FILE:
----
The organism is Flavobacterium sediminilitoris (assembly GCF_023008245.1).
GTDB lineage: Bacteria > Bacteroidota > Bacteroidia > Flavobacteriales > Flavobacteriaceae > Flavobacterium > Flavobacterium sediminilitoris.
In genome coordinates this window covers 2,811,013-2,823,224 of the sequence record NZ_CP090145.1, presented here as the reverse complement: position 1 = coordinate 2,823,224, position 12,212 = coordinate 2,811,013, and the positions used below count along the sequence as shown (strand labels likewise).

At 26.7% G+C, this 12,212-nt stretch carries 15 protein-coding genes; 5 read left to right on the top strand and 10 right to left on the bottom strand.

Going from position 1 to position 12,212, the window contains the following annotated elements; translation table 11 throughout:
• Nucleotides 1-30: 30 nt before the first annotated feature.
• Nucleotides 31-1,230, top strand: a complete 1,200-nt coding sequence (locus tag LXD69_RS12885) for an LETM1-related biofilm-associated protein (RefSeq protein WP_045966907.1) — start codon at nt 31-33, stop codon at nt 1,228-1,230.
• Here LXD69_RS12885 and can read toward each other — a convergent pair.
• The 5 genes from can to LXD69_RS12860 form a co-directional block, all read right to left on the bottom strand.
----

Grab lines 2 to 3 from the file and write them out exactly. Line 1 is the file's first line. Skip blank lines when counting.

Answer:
GTDB lineage: Bacteria > Bacteroidota > Bacteroidia > Flavobacteriales > Flavobacteriaceae > Flavobacterium > Flavobacterium sediminilitoris.
In genome coordinates this window covers 2,811,013-2,823,224 of the sequence record NZ_CP090145.1, presented here as the reverse complement: position 1 = coordinate 2,823,224, position 12,212 = coordinate 2,811,013, and the positions used below count along the sequence as shown (strand labels likewise).